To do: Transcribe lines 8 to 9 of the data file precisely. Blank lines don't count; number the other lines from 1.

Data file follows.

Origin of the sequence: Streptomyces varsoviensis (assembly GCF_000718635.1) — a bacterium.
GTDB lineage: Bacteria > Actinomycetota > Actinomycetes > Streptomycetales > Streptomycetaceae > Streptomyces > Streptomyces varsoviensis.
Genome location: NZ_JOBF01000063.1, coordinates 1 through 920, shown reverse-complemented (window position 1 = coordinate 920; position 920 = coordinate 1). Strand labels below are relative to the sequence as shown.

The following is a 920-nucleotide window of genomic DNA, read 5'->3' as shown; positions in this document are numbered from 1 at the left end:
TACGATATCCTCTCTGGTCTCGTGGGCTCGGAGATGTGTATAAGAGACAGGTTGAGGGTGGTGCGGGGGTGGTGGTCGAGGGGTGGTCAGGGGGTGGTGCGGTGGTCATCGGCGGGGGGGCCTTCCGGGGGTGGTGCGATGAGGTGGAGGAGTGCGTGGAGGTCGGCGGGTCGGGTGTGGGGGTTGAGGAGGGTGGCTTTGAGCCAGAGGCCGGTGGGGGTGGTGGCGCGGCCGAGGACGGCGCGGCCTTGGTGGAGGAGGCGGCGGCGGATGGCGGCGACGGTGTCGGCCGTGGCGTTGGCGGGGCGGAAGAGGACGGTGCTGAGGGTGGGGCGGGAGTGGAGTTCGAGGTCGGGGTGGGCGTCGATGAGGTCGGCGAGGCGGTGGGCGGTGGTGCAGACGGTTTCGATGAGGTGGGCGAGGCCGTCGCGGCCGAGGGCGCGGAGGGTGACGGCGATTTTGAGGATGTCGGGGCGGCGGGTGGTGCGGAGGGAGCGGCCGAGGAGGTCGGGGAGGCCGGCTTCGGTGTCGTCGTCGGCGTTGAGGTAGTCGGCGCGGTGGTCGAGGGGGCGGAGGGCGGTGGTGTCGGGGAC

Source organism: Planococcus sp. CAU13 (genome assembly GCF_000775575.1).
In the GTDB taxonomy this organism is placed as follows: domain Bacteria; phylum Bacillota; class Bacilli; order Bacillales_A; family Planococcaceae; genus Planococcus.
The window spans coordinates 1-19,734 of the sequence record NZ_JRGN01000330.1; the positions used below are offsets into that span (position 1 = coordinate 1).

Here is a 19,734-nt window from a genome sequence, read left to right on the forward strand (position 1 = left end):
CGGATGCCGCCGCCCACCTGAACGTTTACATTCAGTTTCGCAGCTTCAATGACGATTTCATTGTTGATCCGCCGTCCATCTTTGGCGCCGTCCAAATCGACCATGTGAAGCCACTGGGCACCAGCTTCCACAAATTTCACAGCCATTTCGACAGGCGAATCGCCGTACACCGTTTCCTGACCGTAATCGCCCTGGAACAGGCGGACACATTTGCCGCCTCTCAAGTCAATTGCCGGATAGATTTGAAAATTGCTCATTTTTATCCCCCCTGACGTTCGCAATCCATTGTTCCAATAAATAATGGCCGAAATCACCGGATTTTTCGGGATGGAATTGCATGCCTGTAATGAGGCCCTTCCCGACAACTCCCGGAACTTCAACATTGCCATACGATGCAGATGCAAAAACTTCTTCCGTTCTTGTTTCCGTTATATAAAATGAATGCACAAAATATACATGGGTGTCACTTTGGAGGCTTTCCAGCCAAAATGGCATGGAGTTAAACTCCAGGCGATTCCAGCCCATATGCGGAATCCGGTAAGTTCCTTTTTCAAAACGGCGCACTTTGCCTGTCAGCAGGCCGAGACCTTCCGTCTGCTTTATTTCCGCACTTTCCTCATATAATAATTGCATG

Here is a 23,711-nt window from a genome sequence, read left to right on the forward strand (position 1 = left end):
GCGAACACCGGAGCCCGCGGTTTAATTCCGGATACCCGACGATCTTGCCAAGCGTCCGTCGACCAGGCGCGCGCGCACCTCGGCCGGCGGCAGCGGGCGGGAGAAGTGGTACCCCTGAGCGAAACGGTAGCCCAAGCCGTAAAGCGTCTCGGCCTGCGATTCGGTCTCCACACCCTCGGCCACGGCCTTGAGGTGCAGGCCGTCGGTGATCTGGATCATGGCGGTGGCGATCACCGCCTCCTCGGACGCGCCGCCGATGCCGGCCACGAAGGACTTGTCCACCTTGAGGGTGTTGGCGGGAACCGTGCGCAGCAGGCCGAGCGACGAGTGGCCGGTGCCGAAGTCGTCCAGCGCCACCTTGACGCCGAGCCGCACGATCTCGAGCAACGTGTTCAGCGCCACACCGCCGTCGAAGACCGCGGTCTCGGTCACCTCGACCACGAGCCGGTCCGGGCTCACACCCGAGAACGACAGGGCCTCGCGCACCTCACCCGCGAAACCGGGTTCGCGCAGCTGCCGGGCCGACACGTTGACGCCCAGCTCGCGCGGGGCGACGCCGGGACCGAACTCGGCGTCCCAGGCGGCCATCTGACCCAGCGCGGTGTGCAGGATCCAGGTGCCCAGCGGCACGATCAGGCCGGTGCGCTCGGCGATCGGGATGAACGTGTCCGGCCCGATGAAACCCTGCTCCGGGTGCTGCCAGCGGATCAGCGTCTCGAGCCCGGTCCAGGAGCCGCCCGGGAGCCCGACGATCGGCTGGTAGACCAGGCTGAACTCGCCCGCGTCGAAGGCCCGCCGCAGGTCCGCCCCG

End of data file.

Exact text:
The window spans coordinates 1-19,734 of the sequence record NZ_JRGN01000330.1; the positions used below are offsets into that span (position 1 = coordinate 1).

Here is a 19,734-nt window from a genome sequence, read left to right on the forward strand (position 1 = left end):